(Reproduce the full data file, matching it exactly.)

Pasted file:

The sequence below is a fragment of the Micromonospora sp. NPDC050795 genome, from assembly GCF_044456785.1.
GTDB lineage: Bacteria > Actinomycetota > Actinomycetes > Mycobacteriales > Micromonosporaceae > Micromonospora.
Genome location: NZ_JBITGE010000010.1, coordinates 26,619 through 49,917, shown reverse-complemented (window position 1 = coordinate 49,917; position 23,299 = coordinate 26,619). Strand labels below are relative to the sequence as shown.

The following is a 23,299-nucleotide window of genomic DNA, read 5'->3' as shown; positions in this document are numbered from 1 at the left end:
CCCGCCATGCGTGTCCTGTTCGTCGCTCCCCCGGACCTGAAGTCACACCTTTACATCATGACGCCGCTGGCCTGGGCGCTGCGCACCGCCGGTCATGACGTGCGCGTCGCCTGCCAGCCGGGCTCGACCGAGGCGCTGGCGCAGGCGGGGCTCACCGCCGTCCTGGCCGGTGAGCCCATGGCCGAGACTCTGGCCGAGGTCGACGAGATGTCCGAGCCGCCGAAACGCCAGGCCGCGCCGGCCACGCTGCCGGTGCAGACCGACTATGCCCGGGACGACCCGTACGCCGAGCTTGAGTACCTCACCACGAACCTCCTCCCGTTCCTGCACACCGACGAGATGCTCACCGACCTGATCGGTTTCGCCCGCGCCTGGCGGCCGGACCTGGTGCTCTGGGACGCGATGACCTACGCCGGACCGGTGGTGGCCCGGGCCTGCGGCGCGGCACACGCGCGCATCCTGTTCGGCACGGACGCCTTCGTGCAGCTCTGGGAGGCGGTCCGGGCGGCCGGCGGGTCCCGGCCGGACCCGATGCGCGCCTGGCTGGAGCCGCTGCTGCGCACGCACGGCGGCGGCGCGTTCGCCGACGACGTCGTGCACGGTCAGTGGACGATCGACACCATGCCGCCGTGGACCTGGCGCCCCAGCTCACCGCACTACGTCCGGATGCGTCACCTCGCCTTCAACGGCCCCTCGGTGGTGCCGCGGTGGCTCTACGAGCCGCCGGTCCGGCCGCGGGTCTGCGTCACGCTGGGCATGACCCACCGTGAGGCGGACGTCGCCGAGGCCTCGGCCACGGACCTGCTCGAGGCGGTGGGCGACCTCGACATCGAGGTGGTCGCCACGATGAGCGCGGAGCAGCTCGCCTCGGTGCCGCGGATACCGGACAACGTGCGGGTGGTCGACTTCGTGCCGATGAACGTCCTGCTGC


The sequence below is a fragment of the Micromonospora sp. NPDC050795 genome, from assembly GCF_044456785.1.
GTDB lineage: Bacteria > Actinomycetota > Actinomycetes > Mycobacteriales > Micromonosporaceae > Micromonospora.
Genome location: NZ_JBITGE010000010.1, coordinates 26,619 through 49,917, shown reverse-complemented (window position 1 = coordinate 49,917; position 23,299 = coordinate 26,619). Strand labels below are relative to the sequence as shown.

The following is a 23,299-nucleotide window of genomic DNA, read 5'->3' as shown; positions in this document are numbered from 1 at the left end:
CCCGCCATGCGTGTCCTGTTCGTCGCTCCCCCGGACCTGAAGTCACACCTTTACATCATGACGCCGCTGGCCTGGGCGCTGCGCACCGCCGGTCATGACGTGCGCGTCGCCTGCCAGCCGGGCTCGACCGAGGCGCTGGCGCAGGCGGGGCTCACCGCCGTCCTGGCCGGTGAGCCCATGGCCGAGACTCTGGCCGAGGTCGACGAGATGTCCGAGCCGCCGAAACGCCAGGCCGCGCCGGCCACGCTGCCGGTGCAGACCGACTATGCCCGGGACGACCCGTACGCCGAGCTTGAGTACCTCACCACGAACCTCCTCCCGTTCCTGCACACCGACGAGATGCTCACCGACCTGATCGGTTTCGCCCGCGCCTGGCGGCCGGACCTGGTGCTCTGGGACGCGATGACCTACGCCGGACCGGTGGTGGCCCGGGCCTGCGGCGCGGCACACGCGCGCATCCTGTTCGGCACGGACGCCTTCGTGCAGCTCTGGGAGGCGGTCCGGGCGGCCGGCGGGTCCCGGCCGGACCCGATGCGCGCCTGGCTGGAGCCGCTGCTGCGCACGCACGGCGGCGGCGCGTTCGCCGACGACGTCGTGCACGGTCAGTGGACGATCGACACCATGCCGCCGTGGACCTGGCGCCCCAGCTCACCGCACTACGTCCGGATGCGTCACCTCGCCTTCAACGGCCCCTCGGTGGTGCCGCGGTGGCTCTACGAGCCGCCGGTCCGGCCGCGGGTCTGCGTCACGCTGGGCATGACCCACCGTGAGGCGGACGTCGCCGAGGCCTCGGCCACGGACCTGCTCGAGGCGGTGGGCGACCTCGACATCGAGGTGGTCGCCACGATGAGCGCGGAGCAGCTCGCCTCGGTGCCGCGGATACCGGACAACGTGCGGGTGGTCGACTTCGTGCCGATGAACGTCCTGCTGC